“We’re a big university: 28,000 students and 3,500 staff,” James Crooks, the director of learning and information services at the University of Central Lancashire, tells ZDNet as he started describing the institution’s recent shift to remote learning. “But a lot of what we’ve been able to do in the past month actually started three years ago, when we started a new strategy for learning and teaching, centered around an online and tech-enabled approach.”

Like the rest of the country, the university’s campus is closed, but all academic activities have been brought online. In what is now a common story, the change was abrupt: about 10 days separated the decision to move off campus and the closure of the university’s facilities.

Ten days were enough, however, because Crooks and his team were ready. As part of the new strategy launched a few years ago, academic staff were already equipped with Microsoft Surface devices, and had been given plenty of guidance on how to embed technology in their teaching. Crooks estimates that about 60% of lecturers had already been using the new tools at their disposal, leaving only about 400 lecturers to brief and train in the short time period leading to the closure of the university.

A caveat, added Crooks: 400 lecturers still represented a huge amount of work, and the team did “superbly” in up-scaling the guidance and support. But with most staff already prepared to start working from home, the university’s IT department could tick off a lot of the legwork. “If we hadn’t done all that work over the past years, it would have probably taken all of our time right now,” says Crooks. “Instead, we’ve been able to focus a lot on the student experience.”

The University of Central Lancashire has a strong agenda for widening participation, with over a third of students coming from working-class homes. The institution already has a fund designed specifically to help students who don’t have the financial means to access key learning technologies such as computer equipment. From an early stage, explained Crooks, the team anticipated that a percentage of students wouldn’t have a laptop at home, and would be less able to access course content online.

A call was put out to the academic teams asking staff to identify students in a more difficult situation, and in parallel the IT team searched around for hardware suppliers to find new devices. “As time went by, more and more students came out of the woodwork. They were using a friend’s computer, or their family’s, or they were kicking their little brother off their games console to try and get access to a web browser,” says Crooks. The university has now equipped 500 students with a laptop, and bought 200 wireless Internet dongles for those with insufficient broadband access.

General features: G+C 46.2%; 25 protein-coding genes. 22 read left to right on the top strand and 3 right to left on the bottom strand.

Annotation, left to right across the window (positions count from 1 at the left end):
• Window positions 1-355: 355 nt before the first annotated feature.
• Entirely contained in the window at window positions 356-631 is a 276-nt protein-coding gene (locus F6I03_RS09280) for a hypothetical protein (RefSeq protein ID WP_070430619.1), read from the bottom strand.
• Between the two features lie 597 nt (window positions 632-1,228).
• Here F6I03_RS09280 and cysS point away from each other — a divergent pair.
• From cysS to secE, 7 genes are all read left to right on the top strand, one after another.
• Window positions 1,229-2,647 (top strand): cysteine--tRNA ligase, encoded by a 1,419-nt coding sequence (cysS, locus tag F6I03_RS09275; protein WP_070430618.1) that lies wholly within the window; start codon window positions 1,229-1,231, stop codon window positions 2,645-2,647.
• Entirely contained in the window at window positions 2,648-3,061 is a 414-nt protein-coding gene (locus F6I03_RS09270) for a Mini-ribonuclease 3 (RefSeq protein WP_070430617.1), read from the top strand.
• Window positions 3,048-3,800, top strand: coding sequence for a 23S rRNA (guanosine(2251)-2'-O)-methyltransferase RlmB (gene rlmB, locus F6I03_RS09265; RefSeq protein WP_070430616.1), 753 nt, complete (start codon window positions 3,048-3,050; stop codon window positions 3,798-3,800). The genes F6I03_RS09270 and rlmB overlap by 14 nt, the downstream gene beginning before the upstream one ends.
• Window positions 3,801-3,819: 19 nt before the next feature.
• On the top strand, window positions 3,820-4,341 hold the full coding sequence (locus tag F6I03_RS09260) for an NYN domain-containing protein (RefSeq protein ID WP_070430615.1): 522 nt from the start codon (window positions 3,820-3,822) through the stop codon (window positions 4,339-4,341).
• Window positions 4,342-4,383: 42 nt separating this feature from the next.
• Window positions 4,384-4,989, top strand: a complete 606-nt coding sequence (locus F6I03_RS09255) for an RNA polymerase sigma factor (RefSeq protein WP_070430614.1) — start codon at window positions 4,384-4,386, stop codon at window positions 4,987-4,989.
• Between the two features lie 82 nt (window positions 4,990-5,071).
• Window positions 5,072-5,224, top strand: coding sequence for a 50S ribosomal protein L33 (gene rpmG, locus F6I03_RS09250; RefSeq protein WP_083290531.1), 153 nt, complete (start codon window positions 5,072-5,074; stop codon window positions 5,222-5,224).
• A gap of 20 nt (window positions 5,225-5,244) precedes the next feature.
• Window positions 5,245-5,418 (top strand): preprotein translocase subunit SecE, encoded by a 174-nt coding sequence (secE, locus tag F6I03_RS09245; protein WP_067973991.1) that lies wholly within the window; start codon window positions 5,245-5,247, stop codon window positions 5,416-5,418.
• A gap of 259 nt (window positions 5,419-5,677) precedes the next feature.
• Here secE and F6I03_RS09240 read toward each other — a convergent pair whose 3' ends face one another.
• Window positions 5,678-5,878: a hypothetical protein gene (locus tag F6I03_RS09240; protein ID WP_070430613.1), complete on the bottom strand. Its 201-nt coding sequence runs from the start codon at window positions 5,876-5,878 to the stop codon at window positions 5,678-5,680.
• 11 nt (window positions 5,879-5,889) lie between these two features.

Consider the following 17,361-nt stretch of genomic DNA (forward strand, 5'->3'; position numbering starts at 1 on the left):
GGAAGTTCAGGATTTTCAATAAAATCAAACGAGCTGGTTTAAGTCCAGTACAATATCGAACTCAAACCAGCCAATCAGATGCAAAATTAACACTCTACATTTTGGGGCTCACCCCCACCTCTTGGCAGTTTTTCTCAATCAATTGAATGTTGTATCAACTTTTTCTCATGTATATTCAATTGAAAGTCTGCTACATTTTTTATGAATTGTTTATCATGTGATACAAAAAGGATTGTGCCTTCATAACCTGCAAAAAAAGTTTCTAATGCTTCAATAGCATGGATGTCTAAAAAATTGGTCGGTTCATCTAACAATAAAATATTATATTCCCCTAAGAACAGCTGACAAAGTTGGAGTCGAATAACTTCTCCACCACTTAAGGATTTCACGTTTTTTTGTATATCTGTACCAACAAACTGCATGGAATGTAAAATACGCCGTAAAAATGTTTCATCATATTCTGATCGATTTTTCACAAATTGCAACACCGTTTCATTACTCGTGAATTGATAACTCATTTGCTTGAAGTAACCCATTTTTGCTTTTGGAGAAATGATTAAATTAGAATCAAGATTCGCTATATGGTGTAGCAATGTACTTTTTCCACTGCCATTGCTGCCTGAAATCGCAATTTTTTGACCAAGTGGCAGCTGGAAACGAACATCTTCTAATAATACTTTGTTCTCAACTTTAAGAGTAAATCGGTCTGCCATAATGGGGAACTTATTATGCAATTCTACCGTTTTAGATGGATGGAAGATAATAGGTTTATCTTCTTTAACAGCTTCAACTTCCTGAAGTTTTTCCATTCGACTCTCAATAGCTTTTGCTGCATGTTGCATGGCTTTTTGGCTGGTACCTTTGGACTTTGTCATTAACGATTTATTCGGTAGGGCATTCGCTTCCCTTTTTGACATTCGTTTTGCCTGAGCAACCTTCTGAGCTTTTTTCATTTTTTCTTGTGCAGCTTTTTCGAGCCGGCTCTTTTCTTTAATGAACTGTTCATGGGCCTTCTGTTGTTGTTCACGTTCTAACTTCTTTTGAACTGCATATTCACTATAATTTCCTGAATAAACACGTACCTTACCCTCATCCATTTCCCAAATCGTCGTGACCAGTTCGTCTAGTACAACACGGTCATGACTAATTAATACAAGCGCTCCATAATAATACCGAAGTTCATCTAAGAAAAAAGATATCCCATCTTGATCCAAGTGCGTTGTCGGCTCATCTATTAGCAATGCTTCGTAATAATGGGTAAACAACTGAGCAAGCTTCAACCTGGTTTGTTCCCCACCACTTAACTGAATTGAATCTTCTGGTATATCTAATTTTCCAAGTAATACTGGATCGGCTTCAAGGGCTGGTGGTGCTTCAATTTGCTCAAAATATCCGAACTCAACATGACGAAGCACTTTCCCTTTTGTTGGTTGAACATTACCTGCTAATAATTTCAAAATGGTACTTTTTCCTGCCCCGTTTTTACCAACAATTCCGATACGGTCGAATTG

SEE: Coronavirus: Business and technology in a pandemic

Overall, Crooks says, the switch to online learning has been a successful one. Of course, given the size of the university and the scope of the subject disciplines it provides, there are still on-going challenges: bringing a management course online isn’t exactly the same as deploying remote solutions for art design or engineering. But the main steps of crisis management have so far been completed.

Crooks has even found that the pandemic is opening up new opportunities for students. The use of Microsoft Teams as a platform to safely exchange ideas and comments, for example, has been greatly beneficial. Contrary to social media, the Microsoft tool lets students express views that might be controversial, without the risk of it coming back and biting them in the future. “Lecturers have liked that as well,” said Crooks. “They come in, throw what might be deemed a ‘hand-grenade’ question, then leave the Teams chat, and come back again 30 minutes later to see what happened.”

It might well be that the coronavirus pandemic is causing a shift in the way that we think of IT and technology infrastructure, therefore. While most businesses and organizations had already been thinking about digital transformation prior to the crisis, it is unquestionable that COVID-19 is pushing innovation to the top of the agenda.

Thinking about the implications of the vITal workers campaign, the BCS’s Carl Harris anticipated that the pandemic will hugely disrupt the role of IT. “Things won’t be the same after this,” he said. “There will be a new type of digital transformation. Organizations will start running things online that they hadn’t considered, but which this crisis has highlighted.”

Most fourth year students at the University of Central Lancashire will have to wait until December to attend their graduation ceremony. Most, but not all: Crooks explained that, in order for medical students to go into practice as soon as possible to help fight against the spread of the virus, graduations took place last month via Teams. Doctors-to-be took the Hippocratic Oath online, and were all set to start working.